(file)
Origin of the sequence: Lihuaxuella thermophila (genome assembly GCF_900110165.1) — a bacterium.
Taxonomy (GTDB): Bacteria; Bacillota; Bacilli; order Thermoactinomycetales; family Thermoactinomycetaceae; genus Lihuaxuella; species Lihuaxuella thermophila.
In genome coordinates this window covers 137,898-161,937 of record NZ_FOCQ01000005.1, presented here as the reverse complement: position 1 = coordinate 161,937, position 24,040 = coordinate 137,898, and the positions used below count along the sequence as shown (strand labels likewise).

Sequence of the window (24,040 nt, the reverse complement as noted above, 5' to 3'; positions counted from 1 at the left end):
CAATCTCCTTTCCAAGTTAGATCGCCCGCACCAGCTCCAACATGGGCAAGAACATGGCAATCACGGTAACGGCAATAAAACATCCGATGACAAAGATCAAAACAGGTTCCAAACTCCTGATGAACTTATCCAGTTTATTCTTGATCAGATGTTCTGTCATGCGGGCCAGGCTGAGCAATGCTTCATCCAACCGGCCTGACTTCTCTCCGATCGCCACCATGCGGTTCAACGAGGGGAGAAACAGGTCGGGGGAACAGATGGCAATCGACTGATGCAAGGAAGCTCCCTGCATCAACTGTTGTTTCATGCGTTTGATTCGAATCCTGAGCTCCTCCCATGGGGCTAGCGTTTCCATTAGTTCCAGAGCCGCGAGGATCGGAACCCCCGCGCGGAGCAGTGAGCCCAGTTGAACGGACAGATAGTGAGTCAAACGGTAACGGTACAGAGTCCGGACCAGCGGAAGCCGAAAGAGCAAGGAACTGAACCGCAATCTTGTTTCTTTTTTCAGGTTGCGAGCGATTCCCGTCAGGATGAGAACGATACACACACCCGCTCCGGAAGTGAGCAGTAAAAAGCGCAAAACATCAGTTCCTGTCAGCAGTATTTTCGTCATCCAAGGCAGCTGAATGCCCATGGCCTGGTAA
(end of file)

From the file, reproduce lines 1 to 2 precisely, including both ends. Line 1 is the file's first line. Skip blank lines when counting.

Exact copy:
Origin of the sequence: Lihuaxuella thermophila (genome assembly GCF_900110165.1) — a bacterium.
Taxonomy (GTDB): Bacteria; Bacillota; Bacilli; order Thermoactinomycetales; family Thermoactinomycetaceae; genus Lihuaxuella; species Lihuaxuella thermophila.